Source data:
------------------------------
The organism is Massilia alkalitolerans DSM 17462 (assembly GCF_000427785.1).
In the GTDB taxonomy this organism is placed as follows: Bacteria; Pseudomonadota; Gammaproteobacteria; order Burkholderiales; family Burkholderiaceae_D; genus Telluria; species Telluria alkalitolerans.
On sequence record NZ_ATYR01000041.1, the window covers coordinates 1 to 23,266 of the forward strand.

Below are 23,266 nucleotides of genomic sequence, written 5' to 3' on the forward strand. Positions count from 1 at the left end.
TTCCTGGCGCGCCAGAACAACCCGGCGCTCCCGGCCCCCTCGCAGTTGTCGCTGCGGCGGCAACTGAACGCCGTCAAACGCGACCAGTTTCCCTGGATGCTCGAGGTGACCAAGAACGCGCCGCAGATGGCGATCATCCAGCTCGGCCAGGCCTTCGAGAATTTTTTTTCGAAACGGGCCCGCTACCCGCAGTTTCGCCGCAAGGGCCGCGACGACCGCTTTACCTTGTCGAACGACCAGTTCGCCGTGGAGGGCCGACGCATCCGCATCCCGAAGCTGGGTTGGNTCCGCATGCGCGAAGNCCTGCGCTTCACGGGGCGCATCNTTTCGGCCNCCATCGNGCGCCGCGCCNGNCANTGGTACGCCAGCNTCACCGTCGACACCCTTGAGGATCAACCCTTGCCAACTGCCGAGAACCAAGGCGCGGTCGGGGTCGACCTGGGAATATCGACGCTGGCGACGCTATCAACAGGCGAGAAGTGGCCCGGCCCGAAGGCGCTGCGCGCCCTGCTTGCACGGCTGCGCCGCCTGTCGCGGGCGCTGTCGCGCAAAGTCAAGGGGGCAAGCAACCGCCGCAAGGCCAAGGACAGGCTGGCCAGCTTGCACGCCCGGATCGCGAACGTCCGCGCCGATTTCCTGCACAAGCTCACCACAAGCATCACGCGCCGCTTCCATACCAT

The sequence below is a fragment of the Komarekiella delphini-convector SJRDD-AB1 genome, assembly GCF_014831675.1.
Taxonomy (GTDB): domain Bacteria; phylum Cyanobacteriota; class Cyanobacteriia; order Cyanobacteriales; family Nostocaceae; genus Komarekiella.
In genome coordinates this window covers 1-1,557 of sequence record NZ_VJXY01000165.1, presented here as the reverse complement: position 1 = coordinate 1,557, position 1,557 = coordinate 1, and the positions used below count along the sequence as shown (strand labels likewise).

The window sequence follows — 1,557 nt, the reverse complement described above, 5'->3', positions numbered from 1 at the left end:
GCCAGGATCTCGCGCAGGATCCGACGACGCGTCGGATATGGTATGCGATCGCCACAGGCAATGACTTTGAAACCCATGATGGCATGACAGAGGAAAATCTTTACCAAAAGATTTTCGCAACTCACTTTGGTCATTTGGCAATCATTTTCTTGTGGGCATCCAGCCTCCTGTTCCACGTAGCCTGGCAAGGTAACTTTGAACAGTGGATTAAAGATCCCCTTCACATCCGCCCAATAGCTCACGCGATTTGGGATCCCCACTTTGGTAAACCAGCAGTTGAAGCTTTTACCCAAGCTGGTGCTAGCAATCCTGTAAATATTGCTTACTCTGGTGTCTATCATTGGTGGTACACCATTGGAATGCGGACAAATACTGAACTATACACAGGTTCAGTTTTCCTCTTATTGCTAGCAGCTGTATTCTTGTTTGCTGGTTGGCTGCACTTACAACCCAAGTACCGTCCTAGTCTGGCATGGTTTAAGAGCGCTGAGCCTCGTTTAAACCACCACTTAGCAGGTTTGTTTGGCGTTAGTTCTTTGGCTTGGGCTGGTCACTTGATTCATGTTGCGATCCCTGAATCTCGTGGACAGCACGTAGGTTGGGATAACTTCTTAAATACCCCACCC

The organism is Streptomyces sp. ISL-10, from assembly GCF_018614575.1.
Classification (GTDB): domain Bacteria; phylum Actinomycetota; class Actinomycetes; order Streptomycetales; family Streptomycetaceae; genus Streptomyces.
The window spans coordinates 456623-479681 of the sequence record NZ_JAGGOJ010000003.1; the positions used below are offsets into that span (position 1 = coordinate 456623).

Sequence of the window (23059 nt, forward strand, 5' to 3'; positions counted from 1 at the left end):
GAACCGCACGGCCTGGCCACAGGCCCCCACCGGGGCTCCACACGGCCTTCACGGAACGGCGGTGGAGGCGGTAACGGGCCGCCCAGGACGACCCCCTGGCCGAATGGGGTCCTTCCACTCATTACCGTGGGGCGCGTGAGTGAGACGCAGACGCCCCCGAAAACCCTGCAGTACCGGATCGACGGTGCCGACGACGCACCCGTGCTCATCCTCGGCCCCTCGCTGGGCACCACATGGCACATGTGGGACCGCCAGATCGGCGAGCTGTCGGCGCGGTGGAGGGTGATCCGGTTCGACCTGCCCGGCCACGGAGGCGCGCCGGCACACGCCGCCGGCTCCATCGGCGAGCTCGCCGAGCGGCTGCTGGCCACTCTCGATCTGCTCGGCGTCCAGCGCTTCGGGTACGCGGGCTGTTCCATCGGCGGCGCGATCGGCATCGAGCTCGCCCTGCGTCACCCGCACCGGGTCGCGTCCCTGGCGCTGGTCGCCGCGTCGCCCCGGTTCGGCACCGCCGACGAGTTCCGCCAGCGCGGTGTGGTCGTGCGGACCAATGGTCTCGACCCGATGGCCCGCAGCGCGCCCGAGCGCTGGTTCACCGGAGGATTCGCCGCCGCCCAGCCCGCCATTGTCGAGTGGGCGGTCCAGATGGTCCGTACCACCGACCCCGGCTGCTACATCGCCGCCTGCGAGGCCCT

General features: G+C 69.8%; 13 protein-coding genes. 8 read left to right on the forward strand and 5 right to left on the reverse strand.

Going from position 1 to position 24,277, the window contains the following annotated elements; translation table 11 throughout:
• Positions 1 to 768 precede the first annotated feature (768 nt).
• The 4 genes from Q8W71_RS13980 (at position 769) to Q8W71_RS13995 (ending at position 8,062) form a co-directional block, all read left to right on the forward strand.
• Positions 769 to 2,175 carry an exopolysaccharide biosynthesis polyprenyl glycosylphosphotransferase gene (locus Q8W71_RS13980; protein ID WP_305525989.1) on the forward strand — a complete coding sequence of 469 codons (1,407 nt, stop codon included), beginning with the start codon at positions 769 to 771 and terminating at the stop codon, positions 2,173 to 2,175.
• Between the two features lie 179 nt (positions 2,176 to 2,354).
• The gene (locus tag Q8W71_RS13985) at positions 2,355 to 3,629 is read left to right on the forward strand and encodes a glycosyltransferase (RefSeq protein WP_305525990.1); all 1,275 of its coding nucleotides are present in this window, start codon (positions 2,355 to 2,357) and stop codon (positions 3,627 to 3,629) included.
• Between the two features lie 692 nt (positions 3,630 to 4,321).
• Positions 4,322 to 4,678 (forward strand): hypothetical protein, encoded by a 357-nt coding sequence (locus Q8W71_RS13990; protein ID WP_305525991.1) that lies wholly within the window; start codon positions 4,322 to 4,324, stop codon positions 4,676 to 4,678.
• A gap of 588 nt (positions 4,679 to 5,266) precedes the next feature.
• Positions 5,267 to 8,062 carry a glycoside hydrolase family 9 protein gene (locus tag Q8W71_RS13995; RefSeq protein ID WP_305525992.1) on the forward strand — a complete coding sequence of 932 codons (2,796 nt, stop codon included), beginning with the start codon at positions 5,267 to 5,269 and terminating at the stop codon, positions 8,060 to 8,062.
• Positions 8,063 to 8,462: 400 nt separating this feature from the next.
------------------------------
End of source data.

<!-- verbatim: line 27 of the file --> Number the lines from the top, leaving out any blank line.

• Positions 8,063 to 8,462: 400 nt separating this feature from the next.